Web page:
Yet another lecture/vacation junket, this time in Tuscany’s wine region, turns into a murder investigation for forensic anthropologist Gideon Oliver and his unexpectedly helpful wife, Julie.
Eleven months after he disappeared during his routine monthly retreat to a cabin in the hills, Sardinian-born vintner Pietro Cubbiddu’s skeletonized remains are discovered at the bottom of a steep cliff by a passing hiker, along with those of Nola, his wife of 25 years, who’d vanished soon after. Elderly police pathologist Dr. Melio Bosco pronounces the case a murder-suicide: Pietro shot Nola to death then sent her over the edge and followed both steps himself. Luckily, Gideon Oliver happens to be on hand to give a forensic seminar and visit Julie’s old friend Linda Rutledge, whose husband, Luca, is one of Pietro’s three sons and successors. In short order, Gideon determines that nearly everything about Dr. Bosco’s reconstruction of the deaths is wrong. That turns out to be an important finding since a good deal depends on who died first and how, especially since Cesare, a son of Nola’s first marriage, is suing his stepbrothers—Luca, Nico and Franco, the eldest son who’s now running the winery—for financial and emotional losses. Nor can anyone be quite certain whether Pietro, on returning from the sabbatical he never completed, was going to accept a German brewer’s offer of €5.5 million for the family company, which certainly would have strained family ties.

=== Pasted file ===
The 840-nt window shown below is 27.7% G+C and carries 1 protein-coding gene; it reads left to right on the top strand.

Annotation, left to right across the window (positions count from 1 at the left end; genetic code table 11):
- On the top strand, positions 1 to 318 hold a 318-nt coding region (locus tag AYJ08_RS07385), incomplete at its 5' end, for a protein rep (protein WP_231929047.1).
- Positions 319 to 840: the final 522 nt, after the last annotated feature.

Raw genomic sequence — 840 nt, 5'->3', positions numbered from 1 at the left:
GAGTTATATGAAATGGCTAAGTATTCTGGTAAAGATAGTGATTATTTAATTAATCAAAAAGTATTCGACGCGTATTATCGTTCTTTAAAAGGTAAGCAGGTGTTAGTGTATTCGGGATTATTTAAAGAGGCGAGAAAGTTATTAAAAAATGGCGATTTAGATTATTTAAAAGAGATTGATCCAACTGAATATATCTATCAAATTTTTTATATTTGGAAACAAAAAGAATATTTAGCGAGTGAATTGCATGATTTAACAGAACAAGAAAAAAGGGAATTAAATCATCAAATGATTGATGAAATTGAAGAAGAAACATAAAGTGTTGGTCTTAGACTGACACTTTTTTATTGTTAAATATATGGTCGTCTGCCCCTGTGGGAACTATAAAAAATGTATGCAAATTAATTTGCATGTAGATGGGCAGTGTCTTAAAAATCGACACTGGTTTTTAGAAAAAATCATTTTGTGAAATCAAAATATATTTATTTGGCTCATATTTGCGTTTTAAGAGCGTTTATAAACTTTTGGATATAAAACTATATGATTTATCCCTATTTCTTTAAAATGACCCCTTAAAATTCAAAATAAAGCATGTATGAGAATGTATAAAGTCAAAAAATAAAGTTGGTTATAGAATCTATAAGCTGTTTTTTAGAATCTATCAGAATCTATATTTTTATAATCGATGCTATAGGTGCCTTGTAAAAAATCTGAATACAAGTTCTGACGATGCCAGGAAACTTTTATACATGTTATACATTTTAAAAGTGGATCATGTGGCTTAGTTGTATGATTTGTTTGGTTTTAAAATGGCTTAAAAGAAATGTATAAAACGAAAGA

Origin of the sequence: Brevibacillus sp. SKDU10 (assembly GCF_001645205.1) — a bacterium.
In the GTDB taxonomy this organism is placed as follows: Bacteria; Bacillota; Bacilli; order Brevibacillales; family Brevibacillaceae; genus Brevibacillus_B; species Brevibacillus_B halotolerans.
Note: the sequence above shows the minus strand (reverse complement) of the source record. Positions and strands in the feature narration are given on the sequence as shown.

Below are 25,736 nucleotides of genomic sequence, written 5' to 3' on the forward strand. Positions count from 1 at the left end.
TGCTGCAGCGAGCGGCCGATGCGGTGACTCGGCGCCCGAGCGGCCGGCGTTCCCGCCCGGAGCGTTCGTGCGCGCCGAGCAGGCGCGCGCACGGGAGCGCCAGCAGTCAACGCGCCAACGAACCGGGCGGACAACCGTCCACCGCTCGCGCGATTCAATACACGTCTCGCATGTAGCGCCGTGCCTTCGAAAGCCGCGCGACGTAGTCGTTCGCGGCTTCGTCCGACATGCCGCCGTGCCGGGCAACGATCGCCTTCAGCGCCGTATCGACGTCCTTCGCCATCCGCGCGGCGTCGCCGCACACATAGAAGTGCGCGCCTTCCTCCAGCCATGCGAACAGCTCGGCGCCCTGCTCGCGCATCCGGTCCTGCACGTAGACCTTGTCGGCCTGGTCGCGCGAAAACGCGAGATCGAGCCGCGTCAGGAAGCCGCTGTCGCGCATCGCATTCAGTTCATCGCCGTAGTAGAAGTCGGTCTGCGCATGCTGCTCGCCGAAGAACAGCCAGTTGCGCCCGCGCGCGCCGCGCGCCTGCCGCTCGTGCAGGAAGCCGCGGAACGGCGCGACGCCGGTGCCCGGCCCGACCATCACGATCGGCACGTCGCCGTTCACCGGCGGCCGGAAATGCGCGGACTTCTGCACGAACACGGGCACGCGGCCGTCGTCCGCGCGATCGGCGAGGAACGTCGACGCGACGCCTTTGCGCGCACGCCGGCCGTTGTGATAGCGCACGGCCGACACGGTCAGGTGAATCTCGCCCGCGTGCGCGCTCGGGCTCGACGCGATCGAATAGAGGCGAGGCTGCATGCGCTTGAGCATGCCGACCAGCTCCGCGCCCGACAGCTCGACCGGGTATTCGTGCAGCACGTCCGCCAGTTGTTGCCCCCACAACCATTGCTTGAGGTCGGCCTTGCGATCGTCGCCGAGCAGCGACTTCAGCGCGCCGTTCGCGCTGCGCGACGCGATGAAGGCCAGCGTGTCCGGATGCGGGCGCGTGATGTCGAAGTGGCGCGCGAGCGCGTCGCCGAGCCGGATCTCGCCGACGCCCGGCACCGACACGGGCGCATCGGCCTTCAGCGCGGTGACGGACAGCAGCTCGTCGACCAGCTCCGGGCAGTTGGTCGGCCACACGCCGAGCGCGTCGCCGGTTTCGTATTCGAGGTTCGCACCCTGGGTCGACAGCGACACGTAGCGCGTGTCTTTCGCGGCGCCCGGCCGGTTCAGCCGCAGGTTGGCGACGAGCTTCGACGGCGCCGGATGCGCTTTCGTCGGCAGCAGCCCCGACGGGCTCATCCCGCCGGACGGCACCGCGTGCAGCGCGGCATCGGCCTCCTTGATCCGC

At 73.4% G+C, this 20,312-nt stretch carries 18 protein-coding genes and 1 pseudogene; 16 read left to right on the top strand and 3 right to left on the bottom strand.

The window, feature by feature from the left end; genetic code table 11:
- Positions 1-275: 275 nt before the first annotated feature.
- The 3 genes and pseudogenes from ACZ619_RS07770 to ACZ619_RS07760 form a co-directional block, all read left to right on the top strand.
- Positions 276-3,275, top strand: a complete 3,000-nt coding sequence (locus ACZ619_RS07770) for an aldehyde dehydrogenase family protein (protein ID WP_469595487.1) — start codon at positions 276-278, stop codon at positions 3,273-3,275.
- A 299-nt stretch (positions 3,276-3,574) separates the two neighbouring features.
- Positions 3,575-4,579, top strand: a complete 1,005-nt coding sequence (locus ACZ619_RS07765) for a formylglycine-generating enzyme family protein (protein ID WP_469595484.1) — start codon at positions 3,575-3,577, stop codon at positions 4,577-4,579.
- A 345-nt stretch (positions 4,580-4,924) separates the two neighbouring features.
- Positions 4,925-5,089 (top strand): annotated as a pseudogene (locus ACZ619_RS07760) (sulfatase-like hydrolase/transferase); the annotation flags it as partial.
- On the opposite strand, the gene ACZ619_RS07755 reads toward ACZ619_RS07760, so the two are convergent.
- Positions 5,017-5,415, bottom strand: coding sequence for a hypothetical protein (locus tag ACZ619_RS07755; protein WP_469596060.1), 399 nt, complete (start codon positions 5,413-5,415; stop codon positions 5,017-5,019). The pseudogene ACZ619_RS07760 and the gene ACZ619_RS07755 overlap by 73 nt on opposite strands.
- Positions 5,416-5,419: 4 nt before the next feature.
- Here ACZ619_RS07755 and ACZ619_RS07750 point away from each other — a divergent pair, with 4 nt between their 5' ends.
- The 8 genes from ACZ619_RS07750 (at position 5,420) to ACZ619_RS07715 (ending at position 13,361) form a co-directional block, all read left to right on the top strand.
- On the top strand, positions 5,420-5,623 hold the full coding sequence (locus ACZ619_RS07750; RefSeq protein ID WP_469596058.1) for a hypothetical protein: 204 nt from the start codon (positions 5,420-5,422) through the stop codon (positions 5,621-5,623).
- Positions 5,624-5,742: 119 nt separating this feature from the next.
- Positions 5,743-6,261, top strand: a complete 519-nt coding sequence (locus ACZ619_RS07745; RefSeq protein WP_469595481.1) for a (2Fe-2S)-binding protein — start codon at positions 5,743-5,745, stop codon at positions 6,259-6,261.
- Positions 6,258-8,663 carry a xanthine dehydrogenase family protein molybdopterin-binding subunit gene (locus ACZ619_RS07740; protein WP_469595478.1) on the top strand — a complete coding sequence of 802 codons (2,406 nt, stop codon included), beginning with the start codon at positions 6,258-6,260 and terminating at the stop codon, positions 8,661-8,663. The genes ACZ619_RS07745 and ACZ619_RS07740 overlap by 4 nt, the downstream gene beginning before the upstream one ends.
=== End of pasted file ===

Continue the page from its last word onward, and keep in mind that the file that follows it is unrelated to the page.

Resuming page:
A lot less tension for all hands than the unusually suspenseful The Worst Thing (2011). It’s nice to see Gideon back in southern climes enjoying the good life, even if he’s never cared for osso buco.